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Local News

  • Meeting of the minds

    As a way to bring community members and leaders together to discuss issues, a local church is hosting a Making a Difference conference.

    The MAD conference is at Camp Nikao in Elizabethtown and is March 28-30. Registration is $40 until Friday and is $50 the week of the conference.

    Pastor Marcus Dixon of House of Manna, Bread of Life Church said the conference has changed its focus slightly for its second year. The first year was centered on women, but this year has broadened to be all-inclusive.

  • School schedules impacted by pending legislation

    As the Kentucky House and Senate try to bridge an ideological divide on how best to deal with the impact of snow and ice on school schedules this winter, school districts are waiting on answers as they try to finalize their calendars and schedule end-of-school testing and graduations.
    Hardin County Schools has missed 14 days of school because of inclement weather while Elizabethtown Independent Schools has closed for nine days. Both are eyeing early June to end the year.

  • Photo: Radcliff renovation
  • House plan keeps local road funding intact

    The $4.5 billion, two-year state road plan that passed the House on Tuesday retains millions in funding for Hardin County road projects.
    Nearly $4.5 million has been allocated in the plan to acquire right-of-way and to complete utility work for the extension of Ring Road from Western Kentucky Parkway to Interstate 65.
    State Rep. Jimmie Lee, D-Elizabethtown, said the full cost of the final leg likely will fall around $30 million, allocated in phases. He hopes construction can be completed by 2017.

  • Home burglaries on the rise in Elizabethtown

    With spring and hopefully warmer temperatures right around the corner, the move into milder weather also can be an opportunistic time for those wanting to take advantage of the situation.

    Warmer temperatures for many homeowners can lead to open windows and open garage doors. Not locking the doors to your home can provide opportunities for crime in any season.

  • Photo: Seeing yellow
  • Radcliff forgoes storm water rate increase at meeting

    With no discussion, Radcliff City Council unanimously voted Tuesday night not to allow an automatic cost of living allowance increase to the city’s storm water rate. Councilmen Edward Palmer and Don Shaw were not present.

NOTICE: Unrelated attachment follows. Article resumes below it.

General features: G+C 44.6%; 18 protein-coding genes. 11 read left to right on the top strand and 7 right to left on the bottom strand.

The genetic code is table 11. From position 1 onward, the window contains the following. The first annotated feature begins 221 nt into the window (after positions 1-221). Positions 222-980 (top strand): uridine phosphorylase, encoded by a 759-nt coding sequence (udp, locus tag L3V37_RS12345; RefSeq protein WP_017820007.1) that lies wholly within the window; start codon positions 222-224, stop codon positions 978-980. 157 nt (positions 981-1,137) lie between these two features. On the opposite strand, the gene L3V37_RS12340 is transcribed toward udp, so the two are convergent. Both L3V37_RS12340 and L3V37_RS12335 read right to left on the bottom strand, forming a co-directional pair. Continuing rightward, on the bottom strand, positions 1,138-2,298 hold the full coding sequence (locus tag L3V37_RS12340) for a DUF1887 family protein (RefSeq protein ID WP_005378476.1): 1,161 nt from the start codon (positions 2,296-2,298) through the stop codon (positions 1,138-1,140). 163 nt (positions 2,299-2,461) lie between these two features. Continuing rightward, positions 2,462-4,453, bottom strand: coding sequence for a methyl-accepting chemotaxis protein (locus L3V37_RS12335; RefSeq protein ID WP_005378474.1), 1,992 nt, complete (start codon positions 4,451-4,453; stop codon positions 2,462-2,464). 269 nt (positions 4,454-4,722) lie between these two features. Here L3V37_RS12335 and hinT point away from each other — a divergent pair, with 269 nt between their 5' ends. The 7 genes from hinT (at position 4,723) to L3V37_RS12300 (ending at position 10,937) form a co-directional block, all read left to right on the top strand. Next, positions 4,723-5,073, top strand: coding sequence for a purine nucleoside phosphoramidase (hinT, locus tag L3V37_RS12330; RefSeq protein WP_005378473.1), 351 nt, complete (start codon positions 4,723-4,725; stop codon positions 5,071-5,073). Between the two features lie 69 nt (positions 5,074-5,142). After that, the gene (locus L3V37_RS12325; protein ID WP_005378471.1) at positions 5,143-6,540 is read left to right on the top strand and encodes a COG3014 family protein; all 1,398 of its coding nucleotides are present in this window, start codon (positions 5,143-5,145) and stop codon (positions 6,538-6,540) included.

The rate increase previously was discussed at a council work session where Mayor J.J. Duvall recommended the council not allow the increase of 1.5 percent. The rate remains at $4.83.

    Because the increase automatically is applied by city ordinance, the only action the council could take at its March 18 meeting was to deny the increase.

  • Community baby shower at Pritchard offers support to parents

    When Kristen Thurman attended a Community Baby Shower after giving birth last year, she was amazed at the wealth of information and support available in the area.

    This year as a junior at John Hardin High School, she returned to the event Wednesday to learn even more about how to care for Skyler Hall, her 18-month-old son.

  • Mother of malnourished child gets probation

    Assistant Commonwealth’s Attorney Teresa Logsdon wanted to make a final impression on Jessica A. Capponi on Tuesday morning in Hardin Circuit Court in the criminal abuse case against her.

    Logsdon made sure Capponi saw photos of her son as a battered and malnourished child.

    “In the investigation report, she still didn’t believe she had done anything wrong,” Logsdon said.

  • Health clinic expanding to Meade County

    The Community Health Clinic of Hardin & LaRue Counties is expanding its services to reach more patients in need.

    Since its opening in 2002, the nonprofit clinic, which offers basic health services to uninsured, low-income residents, limited its focus to only two counties. Meade County will be added to its service area April 1, said Executive Director Rebecca Farris Allen.